Peter Nierengarten walks along the Razorback Greenway, searching the tree line for a splash of green leaves. the tell-tale sign in January of an invasive plant species.
“All of this mid story…. is honeysuckle,” Nierengarten said.
Nierengarten is the Sustainability Director for the city of Fayetteville– now the first city in Arkansas to put a ban on invasive plant species.
“The new ordinance bans 18 invasive plants. What they’ve done is displaced a lot of the native plants.”
Everything from Bradford Pears to English Ivy– now banned in the city limits for large scale development. Nieregarten says plants like these are harmful to the ecosystem.
“What that does, is the native animals and insects in our area, birds and flying insects, rely on the native plants for food and nectar. Many of the invasive plants will shade out native wildflowers and other native plants.”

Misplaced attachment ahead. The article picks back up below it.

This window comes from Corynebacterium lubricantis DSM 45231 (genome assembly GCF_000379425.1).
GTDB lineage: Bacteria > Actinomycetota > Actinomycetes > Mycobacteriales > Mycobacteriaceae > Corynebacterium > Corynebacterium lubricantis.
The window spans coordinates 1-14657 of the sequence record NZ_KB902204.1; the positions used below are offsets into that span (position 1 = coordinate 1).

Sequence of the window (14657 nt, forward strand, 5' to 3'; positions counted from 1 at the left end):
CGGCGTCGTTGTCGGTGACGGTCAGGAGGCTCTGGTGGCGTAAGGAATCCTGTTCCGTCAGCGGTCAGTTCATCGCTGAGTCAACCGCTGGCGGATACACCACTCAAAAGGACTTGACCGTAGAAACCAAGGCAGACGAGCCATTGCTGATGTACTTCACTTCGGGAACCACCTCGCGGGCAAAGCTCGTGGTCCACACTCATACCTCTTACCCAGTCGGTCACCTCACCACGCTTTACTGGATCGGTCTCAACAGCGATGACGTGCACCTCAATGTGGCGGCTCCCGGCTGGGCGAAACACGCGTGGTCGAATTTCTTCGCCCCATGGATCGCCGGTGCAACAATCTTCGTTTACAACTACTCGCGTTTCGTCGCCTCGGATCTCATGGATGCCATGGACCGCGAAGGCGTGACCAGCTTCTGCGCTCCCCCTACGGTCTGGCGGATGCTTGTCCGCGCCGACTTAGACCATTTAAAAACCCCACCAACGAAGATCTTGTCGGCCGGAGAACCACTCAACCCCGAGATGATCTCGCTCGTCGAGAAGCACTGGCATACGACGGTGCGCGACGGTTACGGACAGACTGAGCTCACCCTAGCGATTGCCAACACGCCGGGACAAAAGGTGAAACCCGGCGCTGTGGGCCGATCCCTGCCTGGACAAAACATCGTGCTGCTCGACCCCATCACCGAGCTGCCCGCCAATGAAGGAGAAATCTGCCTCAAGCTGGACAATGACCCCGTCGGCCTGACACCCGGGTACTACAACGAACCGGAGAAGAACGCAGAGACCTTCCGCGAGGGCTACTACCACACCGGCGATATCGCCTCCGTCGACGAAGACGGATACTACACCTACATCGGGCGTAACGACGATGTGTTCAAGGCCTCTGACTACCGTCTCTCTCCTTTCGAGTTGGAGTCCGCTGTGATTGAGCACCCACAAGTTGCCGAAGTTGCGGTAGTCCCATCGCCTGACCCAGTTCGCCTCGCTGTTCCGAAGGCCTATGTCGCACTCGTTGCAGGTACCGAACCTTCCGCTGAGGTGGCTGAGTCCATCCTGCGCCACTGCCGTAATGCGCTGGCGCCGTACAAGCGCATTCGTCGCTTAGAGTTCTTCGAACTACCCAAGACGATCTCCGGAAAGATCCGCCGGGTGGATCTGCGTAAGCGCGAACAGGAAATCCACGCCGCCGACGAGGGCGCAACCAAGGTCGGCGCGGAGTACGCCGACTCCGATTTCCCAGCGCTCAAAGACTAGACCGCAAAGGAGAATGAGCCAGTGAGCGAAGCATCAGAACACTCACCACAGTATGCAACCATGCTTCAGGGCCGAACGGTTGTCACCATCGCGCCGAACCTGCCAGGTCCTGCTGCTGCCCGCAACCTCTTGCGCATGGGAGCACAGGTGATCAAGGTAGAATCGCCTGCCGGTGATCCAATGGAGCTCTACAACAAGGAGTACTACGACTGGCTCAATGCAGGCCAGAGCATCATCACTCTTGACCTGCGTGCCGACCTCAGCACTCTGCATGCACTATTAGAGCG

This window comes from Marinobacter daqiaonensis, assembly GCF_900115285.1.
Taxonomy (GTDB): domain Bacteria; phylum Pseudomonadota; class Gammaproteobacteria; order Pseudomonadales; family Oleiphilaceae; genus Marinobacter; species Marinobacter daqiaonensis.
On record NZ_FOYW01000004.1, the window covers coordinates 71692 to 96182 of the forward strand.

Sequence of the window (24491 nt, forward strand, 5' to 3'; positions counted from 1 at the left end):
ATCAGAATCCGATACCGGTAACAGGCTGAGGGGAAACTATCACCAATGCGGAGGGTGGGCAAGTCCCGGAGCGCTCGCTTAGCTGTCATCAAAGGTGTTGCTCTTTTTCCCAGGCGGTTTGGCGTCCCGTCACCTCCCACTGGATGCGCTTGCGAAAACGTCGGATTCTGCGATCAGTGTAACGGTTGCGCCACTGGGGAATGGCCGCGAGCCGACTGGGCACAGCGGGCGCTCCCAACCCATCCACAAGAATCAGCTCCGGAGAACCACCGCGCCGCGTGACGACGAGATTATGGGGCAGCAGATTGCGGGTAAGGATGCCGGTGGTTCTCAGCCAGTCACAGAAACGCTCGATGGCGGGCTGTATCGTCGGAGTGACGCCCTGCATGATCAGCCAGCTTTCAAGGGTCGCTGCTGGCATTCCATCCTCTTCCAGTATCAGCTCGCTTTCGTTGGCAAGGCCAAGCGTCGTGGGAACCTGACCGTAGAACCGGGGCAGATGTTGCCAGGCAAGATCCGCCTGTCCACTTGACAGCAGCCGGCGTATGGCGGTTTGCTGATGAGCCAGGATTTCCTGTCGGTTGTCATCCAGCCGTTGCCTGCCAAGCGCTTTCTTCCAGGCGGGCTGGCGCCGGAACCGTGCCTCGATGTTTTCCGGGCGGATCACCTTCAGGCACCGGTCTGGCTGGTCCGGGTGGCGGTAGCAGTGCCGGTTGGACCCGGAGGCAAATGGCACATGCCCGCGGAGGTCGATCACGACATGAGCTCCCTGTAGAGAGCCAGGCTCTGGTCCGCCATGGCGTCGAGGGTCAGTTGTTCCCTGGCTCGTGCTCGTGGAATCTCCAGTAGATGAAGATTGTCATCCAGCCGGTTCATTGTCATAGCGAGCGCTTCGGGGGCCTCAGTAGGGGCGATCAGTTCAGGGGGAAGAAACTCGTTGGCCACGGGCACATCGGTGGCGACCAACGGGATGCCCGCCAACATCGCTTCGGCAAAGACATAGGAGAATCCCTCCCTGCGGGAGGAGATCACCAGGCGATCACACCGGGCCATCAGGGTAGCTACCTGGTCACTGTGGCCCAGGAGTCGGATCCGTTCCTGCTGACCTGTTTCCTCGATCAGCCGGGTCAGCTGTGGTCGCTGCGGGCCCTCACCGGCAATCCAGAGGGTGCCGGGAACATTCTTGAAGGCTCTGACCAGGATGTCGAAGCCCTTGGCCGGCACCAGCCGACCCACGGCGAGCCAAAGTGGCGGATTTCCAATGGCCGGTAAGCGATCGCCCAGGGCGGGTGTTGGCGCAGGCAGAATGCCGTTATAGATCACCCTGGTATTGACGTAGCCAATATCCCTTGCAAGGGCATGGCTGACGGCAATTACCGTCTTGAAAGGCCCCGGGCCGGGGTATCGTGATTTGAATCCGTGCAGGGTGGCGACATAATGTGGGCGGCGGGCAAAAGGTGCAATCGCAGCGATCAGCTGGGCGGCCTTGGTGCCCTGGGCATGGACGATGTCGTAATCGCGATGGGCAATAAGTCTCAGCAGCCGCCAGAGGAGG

He says they’ve targeted several areas in the city– for removal of the offending foliage.
“We’re going in and doing removal, of the invasive plants, through volunteer efforts. We’ve also been using goats.”
Nierengarten says he hopes the ban will set an example for other cities in Northwest Arkansas — and help native plants– make a comeback.
“These plants don’t obey jurisdictional boundaries– we’ve got the same invasive plants in Benton county, Crawford county, fort smith. We’re very hopeful that other communities will follow our lead.”
For a full list of banned plants, click here.